Who will have the courage to raise Tibet at the BRICS Summit? by International Tibet Network
The world’s media is avidly following Xi Jinping on his maiden overseas trip as China’s new President. His journey takes him to Russia and Africa – where he will attend the BRICS* summit – whilst the situation in Tibet continues to deteriorate. In the few short months since Xi’s elevation to General Secretary of China’s Communist Party there has been a significant escalation in China’s hard-line response to the self-immolation crisis in Tibet, with an increased military presence and widespread and systematic detentions. A new campaign to “criminalize” family members of self-immolation protesters has led to ordinary Tibetans being threatened with “guilt by association” with numerous long prison sentences, including a suspended death sentence. These actions and China’s stepped-up anti-Dalai Lama propaganda are heightening tensions in Tibet. It seems reasonable to hold Xi responsible for this deterioration.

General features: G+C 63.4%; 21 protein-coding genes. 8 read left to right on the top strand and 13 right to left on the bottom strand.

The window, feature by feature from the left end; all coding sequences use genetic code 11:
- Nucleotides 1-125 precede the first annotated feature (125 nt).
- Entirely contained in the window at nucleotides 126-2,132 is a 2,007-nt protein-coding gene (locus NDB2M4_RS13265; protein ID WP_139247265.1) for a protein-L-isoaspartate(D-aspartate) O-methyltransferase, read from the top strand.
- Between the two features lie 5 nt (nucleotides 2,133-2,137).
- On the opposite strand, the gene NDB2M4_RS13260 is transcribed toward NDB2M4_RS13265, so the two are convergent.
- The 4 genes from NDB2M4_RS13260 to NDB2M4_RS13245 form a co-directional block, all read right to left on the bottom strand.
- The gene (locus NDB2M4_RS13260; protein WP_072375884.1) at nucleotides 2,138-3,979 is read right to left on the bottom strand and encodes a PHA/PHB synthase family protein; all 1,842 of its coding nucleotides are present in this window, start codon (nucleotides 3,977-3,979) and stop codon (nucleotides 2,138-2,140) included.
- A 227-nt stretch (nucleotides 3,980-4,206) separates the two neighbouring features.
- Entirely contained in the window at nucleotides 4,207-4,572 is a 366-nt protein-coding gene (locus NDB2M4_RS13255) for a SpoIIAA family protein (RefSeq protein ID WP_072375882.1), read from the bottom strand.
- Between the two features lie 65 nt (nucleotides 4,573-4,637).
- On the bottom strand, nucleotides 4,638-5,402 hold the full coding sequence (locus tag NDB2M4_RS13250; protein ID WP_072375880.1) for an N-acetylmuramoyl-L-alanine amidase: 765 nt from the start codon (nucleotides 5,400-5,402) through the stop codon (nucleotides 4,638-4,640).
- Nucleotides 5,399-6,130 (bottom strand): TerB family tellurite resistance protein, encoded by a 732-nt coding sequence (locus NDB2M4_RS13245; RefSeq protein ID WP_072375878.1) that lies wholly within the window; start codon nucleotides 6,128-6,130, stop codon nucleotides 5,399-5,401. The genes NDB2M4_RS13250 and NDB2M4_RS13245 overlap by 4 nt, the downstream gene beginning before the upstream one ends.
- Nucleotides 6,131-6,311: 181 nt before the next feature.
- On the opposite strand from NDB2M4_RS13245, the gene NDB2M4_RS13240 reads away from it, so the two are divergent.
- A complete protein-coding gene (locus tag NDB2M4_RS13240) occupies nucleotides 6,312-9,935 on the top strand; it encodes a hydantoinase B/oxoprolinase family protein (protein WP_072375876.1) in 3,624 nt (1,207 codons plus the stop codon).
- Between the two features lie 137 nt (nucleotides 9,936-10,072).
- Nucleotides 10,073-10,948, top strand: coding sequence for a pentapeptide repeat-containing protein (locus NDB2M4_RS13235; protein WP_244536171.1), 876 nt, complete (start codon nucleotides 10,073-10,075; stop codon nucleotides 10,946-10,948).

Now that his ascendance to Head of State is complete, Xi’s first Summit is also the first opportunity for high profile foreign leaders to express their concern about Tibet, appeal to him to lift the crackdown and address legitimate Tibetan grievances. The irony is that while this particular group of leaders potentially has more influence with China than the “usual suspects” (those who generally raise human rights concerns as a matter of course), they are also far less likely to utilise that influence. Certainly we have zero expectations of President Putin, and cannot see President Zuma jumping at the chance to raise Tibet, but perhaps President Rousseff and Prime Minister Singh are more likely candidates? Dilma Rousseff’s personal history as a political detainee and opponent of military rule in Brazil, and Manmohan Singh’s position as the government leader of the world’s largest democracy certainly suggest as much.
Therefore our request to President Rousseff and Prime Minister Singh is to grasp their courage in both hands (maybe they should even hold hands?) and join together to urge Xi Jinping to take up the challenge of seeking a just and lasting resolution to the situation in Tibet as a matter of some urgency.
[*Brazil, Russia, India, China and South Africa]